How to be Safe at Home

It is entirely your choice how you deal with the threat of the virus in your own home. For instance, your family dynamic and layout of your home might allow one or more individuals to isolate themselves from the rest of the family if need be. If that’s the case, then great because it makes it a lot easier for you. However, while space will be a problem for many families, the bigger problem will be that of separation. You know your family and your circumstances, so only you can decide how far to take things by deciding which of the advice below you will follow and which you will ignore. But remember, the more precautions you take, the safe you and your loved ones will be.

You will find some of the suggestions below more appropriate than others, depending on whether:

  • you are actively self-isolating (covered in-depth later)
  • you are only able to restrict contact with people because, for example, you must still go to work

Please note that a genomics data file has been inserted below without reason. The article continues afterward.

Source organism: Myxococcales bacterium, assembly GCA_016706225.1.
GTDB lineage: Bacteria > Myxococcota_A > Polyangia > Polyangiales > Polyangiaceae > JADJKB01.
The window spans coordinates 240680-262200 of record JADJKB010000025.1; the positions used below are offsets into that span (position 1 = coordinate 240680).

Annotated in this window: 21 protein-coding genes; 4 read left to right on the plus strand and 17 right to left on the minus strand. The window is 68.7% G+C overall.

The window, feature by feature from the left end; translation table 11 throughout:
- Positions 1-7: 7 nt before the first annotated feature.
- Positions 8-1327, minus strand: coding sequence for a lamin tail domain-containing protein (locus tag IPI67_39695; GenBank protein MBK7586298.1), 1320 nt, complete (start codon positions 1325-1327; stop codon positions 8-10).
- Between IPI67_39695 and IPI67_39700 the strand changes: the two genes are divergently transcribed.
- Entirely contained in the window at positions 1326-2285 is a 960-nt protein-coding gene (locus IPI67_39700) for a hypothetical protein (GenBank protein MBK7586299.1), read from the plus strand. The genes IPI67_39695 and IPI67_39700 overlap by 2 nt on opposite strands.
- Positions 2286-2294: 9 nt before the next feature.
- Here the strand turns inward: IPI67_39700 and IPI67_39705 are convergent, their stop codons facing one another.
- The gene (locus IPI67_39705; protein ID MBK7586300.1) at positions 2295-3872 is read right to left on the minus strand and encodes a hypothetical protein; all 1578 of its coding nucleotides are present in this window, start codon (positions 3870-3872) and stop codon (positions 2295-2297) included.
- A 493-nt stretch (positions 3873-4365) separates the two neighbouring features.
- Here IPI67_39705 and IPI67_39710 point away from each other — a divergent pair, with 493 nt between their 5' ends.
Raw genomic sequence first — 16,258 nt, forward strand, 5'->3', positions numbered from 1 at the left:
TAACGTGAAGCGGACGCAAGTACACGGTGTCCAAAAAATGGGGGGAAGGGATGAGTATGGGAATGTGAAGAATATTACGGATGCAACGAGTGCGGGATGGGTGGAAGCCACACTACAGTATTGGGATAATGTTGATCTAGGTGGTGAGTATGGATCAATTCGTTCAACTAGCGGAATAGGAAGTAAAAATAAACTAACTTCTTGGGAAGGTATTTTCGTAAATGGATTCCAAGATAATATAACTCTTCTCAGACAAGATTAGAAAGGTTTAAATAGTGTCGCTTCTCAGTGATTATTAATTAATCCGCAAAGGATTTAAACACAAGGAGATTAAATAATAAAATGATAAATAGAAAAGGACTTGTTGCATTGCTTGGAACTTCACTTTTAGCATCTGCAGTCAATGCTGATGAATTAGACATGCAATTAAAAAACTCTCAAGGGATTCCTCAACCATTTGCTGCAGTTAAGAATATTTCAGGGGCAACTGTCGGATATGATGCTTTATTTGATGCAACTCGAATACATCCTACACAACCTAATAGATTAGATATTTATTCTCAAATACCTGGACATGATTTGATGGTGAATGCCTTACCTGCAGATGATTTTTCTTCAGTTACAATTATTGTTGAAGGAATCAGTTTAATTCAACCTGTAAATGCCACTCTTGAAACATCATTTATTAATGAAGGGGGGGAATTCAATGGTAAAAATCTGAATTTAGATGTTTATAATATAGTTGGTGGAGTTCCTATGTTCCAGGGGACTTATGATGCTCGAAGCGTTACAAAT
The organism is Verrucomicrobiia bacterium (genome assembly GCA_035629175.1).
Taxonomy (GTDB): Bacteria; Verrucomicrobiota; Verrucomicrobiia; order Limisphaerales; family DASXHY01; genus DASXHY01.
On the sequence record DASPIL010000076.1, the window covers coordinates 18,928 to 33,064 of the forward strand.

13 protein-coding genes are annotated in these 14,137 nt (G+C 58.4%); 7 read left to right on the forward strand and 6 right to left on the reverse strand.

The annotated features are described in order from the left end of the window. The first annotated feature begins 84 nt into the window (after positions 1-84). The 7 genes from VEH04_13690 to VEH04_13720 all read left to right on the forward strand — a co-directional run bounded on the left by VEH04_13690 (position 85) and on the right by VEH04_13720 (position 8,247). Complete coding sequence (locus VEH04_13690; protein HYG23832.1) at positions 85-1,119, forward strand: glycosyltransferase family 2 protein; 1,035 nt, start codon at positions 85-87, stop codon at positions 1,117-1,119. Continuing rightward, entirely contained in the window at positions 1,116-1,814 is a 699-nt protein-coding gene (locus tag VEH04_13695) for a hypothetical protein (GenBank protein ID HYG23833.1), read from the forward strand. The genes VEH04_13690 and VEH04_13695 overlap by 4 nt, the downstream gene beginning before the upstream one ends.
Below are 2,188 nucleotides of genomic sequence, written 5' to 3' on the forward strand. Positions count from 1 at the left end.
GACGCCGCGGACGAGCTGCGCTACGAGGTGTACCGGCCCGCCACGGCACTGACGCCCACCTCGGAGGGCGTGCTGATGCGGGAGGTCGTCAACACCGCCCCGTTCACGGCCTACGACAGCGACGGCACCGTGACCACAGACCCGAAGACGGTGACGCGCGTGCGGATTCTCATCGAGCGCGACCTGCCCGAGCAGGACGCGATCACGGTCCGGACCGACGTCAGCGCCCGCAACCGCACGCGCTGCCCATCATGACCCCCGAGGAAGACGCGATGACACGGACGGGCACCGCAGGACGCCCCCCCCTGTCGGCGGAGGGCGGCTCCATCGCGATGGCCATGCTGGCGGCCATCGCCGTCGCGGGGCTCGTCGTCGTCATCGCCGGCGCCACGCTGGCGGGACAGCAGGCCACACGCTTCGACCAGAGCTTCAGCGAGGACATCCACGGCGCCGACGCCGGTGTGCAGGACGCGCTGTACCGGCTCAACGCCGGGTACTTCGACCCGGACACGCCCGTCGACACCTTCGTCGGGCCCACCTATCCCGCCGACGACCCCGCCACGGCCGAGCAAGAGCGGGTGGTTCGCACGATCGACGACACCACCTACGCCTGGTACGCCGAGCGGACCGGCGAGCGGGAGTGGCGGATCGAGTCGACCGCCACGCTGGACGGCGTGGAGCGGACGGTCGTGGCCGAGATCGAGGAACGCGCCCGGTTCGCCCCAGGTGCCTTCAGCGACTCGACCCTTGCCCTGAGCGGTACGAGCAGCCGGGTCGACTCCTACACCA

• you are ill or one or more of your family is.

They are all worth reading, however, so you are pre-armed in case your situation changes or so you can simply take precautions to get ahead of the virus and stay ahead of it. The choice is yours.

A Sanctuary

Your home is your sanctuary. Even in normal everyday life, there’s nothing like your home for giving you a sense of well-being and security. However, for the foreseeable future, this is not going to be ‘normal everyday life’, so what can you do to ensure your sanctuary continues to provide you with the well-being and security you deserve?

Home Deliveries.

In most towns and cities these days, supermarkets and the larger grocery stores offer home delivery, either free for purchases over a set level, or for a small charge. Use one of these services, even if it means changing from your usual store to a different one and paying a little more, or not being able to get the exact products you like.